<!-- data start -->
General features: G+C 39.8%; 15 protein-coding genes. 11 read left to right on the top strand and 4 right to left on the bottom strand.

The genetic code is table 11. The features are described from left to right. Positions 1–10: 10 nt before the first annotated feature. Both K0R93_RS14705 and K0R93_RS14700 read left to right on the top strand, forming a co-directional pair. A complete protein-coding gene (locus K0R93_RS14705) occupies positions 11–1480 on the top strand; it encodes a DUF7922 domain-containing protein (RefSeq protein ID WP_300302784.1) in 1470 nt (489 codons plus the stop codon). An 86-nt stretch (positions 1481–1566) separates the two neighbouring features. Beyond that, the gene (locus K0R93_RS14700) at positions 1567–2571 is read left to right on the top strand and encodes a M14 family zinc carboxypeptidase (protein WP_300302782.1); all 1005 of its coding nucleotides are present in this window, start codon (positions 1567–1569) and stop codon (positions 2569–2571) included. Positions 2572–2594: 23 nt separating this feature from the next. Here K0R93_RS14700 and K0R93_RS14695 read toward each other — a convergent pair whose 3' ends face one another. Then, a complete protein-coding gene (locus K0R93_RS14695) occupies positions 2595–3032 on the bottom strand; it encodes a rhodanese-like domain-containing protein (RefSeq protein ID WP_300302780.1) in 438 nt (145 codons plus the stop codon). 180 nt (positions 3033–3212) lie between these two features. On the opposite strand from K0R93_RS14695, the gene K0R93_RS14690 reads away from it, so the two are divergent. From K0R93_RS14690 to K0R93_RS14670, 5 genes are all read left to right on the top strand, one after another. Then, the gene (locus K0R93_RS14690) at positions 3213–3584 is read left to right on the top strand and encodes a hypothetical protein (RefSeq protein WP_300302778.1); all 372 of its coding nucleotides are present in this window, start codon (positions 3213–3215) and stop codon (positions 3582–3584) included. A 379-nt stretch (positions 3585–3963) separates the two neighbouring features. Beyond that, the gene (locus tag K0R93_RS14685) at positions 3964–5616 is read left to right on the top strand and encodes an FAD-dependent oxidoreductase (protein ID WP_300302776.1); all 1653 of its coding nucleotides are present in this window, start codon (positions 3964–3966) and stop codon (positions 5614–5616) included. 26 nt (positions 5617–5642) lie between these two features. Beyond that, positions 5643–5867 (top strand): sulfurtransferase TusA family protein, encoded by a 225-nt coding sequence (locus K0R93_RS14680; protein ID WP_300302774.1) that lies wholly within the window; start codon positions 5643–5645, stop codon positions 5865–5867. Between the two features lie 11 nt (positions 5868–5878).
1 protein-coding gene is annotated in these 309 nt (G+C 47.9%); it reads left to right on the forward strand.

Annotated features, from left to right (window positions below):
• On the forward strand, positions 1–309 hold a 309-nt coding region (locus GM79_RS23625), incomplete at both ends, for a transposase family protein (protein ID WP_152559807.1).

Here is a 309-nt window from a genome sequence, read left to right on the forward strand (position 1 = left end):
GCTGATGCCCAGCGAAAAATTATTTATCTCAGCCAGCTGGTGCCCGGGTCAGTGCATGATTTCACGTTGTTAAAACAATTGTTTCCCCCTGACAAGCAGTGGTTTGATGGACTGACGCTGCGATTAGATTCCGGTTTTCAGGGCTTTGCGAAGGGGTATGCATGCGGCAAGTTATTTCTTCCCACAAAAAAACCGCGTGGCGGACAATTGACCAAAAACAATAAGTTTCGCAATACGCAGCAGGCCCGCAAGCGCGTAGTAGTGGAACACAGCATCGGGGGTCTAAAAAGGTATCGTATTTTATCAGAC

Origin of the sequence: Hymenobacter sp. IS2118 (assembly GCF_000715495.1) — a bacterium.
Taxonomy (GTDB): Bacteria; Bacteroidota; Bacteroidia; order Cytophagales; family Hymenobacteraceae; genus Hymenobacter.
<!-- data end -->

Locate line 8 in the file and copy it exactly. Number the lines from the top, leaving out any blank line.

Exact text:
Origin of the sequence: Hymenobacter sp. IS2118 (assembly GCF_000715495.1) — a bacterium.